J. Paul Dube was presented a plaque for his 29 years of service to the Williamstown Fire District. He is stepping down as the district's clerk/treasurer and moderator.
WILLIAMSTOWN, Mass. — The chairman of the Prudential Committee made it clear on Tuesday night that the Fire District will move forward with plans to acquire land for a new station no matter what comes of talks with the town about a combined emergency services facility.
The question was raised by an audience member after it was reported that the district was no closer to a final purchase-and-sales agreement on a Main Street parcel it is negotiating to acquire. The town is looking to build a new police station and the possibility of a joint venture has been raised before.
Prudential Committee Chairman John Notsley said he had agreed to serve on the newly formed Public Safety Building Study Committee, but those discussions don't signal a change in direction for the Fire District.
"As far as the Fire District is concerned, we've spent seven years studying this situation," Notsley said. "My father had a saying: They're not making any more land.
"We feel the Lehovic property is centrally located and priced right. And if the people of the district allow us, we intend to buy the property in the next month to six weeks."
Unfortunately for the district, it is no closer to taking that step than it has been for the last several months.
After negotiating a price with the estate of Kurt Lehovic, the land transfer bogged down earlier this year when Lehovic's widow passed away, Notsley said.
"As soon as [a purchase-and-sales agreement] is received, we'll call a special Prudential Committee meeting and then a special Fire District meeting," he said. "It is in the works, and we're confident it will be forthcoming."
Earlier this year, the committee had hoped it would be able to put the land purchase to a vote at the Fire District's annual meeting, which also was held Tuesday night.
Instead, that meeting featured the more routine business of approving the annual budget and electing officers to serve the district, which is a separate entity apart from the town's government with its own taxation powers.
Ed Briggs was re-elected to another three-year term on the Prudential Committee, and Corydon Thurston was elected to one-year terms as the district's clerk-treasurer and moderator, taking the place of J. Paul Dube, who is stepping down after serving the district for 29 years.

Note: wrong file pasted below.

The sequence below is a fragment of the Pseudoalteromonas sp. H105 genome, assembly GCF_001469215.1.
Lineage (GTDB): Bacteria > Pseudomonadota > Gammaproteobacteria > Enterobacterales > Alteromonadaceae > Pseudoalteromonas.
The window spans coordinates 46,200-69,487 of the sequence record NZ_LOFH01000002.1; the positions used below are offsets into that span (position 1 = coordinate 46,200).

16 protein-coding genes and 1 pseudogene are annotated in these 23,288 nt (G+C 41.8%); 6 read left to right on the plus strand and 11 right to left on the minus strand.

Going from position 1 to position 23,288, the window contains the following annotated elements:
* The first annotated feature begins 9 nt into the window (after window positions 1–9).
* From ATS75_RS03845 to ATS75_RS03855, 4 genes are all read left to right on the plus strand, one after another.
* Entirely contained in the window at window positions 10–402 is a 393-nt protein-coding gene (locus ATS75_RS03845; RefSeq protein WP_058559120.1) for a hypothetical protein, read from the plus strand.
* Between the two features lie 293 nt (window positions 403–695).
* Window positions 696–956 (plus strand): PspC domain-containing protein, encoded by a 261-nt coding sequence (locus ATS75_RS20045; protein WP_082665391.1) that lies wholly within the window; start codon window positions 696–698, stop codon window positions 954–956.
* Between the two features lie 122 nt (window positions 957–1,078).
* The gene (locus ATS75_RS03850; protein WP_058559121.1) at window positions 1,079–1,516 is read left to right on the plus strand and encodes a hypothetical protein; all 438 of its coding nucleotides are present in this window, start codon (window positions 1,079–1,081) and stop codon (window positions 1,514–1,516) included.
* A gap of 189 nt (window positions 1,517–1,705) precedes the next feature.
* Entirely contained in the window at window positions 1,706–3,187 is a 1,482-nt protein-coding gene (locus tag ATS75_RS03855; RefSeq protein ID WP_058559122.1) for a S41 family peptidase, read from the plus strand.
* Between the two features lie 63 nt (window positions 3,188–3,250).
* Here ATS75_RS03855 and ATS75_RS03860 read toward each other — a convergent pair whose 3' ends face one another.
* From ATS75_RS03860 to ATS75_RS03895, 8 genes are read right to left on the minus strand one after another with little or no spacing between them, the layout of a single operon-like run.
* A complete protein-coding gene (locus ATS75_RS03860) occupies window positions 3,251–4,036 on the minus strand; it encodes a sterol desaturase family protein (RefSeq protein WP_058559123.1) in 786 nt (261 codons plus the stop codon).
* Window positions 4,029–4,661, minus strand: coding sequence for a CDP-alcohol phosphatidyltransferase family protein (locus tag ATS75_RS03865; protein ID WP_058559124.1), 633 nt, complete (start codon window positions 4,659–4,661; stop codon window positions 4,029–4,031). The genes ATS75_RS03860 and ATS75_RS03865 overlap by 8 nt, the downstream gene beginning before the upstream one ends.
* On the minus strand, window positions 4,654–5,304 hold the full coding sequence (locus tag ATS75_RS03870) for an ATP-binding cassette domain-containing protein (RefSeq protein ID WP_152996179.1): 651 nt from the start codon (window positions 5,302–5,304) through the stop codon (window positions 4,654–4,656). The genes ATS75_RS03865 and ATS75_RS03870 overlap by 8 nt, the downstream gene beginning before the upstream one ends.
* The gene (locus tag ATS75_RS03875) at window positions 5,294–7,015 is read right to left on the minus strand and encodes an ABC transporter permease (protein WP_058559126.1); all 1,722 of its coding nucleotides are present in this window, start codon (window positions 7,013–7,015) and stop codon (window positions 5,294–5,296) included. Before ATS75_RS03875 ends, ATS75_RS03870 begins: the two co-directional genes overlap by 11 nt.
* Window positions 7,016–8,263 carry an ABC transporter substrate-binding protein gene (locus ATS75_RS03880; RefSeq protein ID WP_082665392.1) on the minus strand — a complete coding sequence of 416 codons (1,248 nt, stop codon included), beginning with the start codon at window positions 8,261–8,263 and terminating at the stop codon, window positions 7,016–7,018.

Fire Chief Craig Pedercini said the district is in need of some new volunteer firefighters.
Forty-two residents cast ballots in the district election.
After the voting — and before the Prudential Committee meeting — the annual meeting featured brief discussions about the district's $471,000 budget.
Dube, the committee and Chief Craig Pedercini fielded questions ranging from why the district's budget includes $94,000 for street lighting to why there are separate line items for firefighters' pay and salaries.
Dube explained that when the Fire District was formed in 1912, its responsibilities included many things besides putting out fires. At one time, the district was responsible for the town's police force and water supply.
"Over the years, the Police Department spun off, the water works spun off," Dube said. "The street lights are still here."
The district's $56,500 line item for paying firefighters is to cover the $15 per hour that the town's volunteer firefighters are compensated for time they spend responding to calls. The firefighters, who are available 24 hours a day, seven days a week, are not compensated at all for the numerous hours they spend training to serve the town.
"Fifty-six thousand dollars wouldn't pay for one full-time firefighter anywhere in the commonwealth," Notsley pointed out.
The budget's $88,900 line item for salaries covers the cost of Pedercini, who is full-time, four part-time assistant engineers, the Prudential Committee (whose members receive a $600 stipend) and the clerk-treasurer/moderator, who receives a $3,000 stipend.
The Williamstown Fire District boasts 23 firefighters on its roster, Pedercini said. A number of them are students at Williams College, including one, Karlan Eberhardt, who is graduating this weekend.
The district actually is looking for new firefighters to join its ranks, and Pedercini used the occasion of the annual meeting to appeal via community access television for new recruits.
Briggs noted that even though the district is looking to grow its ranks, it still has plenty of dedicated volunteers serving the town.
"We frequently have more members of this department on the scene of a fire than most cities would have on a second-alarm fire," Briggs said